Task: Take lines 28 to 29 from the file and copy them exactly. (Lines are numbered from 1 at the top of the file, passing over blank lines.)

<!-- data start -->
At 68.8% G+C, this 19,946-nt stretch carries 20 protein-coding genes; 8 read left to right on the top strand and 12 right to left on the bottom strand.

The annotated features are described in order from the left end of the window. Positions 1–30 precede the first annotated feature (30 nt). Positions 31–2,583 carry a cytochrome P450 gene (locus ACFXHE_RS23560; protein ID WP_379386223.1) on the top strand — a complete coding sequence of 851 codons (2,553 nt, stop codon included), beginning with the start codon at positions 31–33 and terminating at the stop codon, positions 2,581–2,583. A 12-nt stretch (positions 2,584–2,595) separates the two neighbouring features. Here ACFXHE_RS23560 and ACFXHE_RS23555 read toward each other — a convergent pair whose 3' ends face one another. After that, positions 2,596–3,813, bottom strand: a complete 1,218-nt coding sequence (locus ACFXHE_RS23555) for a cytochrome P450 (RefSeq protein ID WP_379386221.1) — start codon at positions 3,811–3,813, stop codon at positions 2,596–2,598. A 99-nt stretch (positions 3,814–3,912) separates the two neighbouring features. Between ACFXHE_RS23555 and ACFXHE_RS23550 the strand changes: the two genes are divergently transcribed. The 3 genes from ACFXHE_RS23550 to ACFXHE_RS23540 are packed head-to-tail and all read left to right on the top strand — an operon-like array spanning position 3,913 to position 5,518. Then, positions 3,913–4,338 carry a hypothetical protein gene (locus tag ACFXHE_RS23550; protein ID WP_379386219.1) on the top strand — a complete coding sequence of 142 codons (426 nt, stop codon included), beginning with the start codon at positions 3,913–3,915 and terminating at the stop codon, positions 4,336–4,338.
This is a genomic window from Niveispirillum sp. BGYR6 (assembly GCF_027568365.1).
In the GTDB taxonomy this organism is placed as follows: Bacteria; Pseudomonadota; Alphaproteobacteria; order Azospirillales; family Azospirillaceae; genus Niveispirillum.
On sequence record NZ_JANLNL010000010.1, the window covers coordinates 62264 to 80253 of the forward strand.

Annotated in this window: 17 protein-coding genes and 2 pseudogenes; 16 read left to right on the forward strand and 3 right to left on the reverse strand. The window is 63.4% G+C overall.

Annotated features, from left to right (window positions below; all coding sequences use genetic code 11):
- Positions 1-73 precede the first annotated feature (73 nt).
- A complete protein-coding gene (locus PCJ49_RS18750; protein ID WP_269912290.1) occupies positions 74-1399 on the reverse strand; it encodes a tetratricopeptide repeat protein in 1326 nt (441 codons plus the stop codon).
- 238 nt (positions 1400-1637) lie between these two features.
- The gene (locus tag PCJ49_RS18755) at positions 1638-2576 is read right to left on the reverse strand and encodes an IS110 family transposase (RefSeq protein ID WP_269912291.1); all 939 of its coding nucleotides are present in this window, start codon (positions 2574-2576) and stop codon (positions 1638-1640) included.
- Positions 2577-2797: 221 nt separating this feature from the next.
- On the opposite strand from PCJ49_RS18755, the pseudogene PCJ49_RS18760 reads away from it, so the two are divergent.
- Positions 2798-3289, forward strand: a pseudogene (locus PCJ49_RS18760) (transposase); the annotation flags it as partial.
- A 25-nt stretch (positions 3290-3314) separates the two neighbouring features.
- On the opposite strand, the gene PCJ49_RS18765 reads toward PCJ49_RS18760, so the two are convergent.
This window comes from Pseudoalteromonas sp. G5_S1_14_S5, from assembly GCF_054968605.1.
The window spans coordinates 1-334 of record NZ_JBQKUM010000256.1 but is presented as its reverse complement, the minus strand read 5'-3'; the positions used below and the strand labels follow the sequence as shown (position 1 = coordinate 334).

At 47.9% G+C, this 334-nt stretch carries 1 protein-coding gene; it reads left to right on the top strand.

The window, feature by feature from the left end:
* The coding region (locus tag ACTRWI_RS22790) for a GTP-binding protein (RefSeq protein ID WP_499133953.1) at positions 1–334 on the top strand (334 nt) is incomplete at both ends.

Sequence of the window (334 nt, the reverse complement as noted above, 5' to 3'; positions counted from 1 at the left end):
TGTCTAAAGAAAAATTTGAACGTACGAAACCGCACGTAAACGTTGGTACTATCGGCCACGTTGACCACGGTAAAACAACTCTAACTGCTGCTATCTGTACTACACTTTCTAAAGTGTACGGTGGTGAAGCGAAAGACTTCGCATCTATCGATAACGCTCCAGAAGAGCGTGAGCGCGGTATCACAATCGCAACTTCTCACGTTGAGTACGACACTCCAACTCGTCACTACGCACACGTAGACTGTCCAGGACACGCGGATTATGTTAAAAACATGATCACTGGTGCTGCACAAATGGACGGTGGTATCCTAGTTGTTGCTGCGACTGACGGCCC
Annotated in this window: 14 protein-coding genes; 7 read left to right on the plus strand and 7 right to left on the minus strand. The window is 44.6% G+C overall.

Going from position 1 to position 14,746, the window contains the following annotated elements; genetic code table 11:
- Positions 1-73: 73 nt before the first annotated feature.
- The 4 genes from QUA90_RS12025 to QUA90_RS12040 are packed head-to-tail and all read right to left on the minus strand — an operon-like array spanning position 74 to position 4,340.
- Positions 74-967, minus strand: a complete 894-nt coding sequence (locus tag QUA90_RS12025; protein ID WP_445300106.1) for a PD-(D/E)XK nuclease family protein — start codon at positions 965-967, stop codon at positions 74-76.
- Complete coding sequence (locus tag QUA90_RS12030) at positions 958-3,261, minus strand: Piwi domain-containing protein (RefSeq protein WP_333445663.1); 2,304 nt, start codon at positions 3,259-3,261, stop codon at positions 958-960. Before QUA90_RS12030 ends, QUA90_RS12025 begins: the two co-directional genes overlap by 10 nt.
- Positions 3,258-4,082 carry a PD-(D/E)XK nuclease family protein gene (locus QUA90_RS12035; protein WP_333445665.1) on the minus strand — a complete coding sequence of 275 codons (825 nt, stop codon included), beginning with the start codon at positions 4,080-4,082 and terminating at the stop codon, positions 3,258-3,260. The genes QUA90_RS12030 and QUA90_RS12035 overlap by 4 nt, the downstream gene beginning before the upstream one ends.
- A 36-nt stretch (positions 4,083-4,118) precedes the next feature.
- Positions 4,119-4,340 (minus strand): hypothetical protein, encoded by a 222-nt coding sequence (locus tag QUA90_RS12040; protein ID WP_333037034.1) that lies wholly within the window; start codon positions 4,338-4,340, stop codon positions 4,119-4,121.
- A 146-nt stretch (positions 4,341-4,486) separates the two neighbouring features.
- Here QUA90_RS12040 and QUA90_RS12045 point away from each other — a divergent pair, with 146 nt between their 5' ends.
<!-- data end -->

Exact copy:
- Positions 74-967, minus strand: a complete 894-nt coding sequence (locus tag QUA90_RS12025; protein ID WP_445300106.1) for a PD-(D/E)XK nuclease family protein — start codon at positions 965-967, stop codon at positions 74-76.
- Complete coding sequence (locus tag QUA90_RS12030) at positions 958-3,261, minus strand: Piwi domain-containing protein (RefSeq protein WP_333445663.1); 2,304 nt, start codon at positions 3,259-3,261, stop codon at positions 958-960. Before QUA90_RS12030 ends, QUA90_RS12025 begins: the two co-directional genes overlap by 10 nt.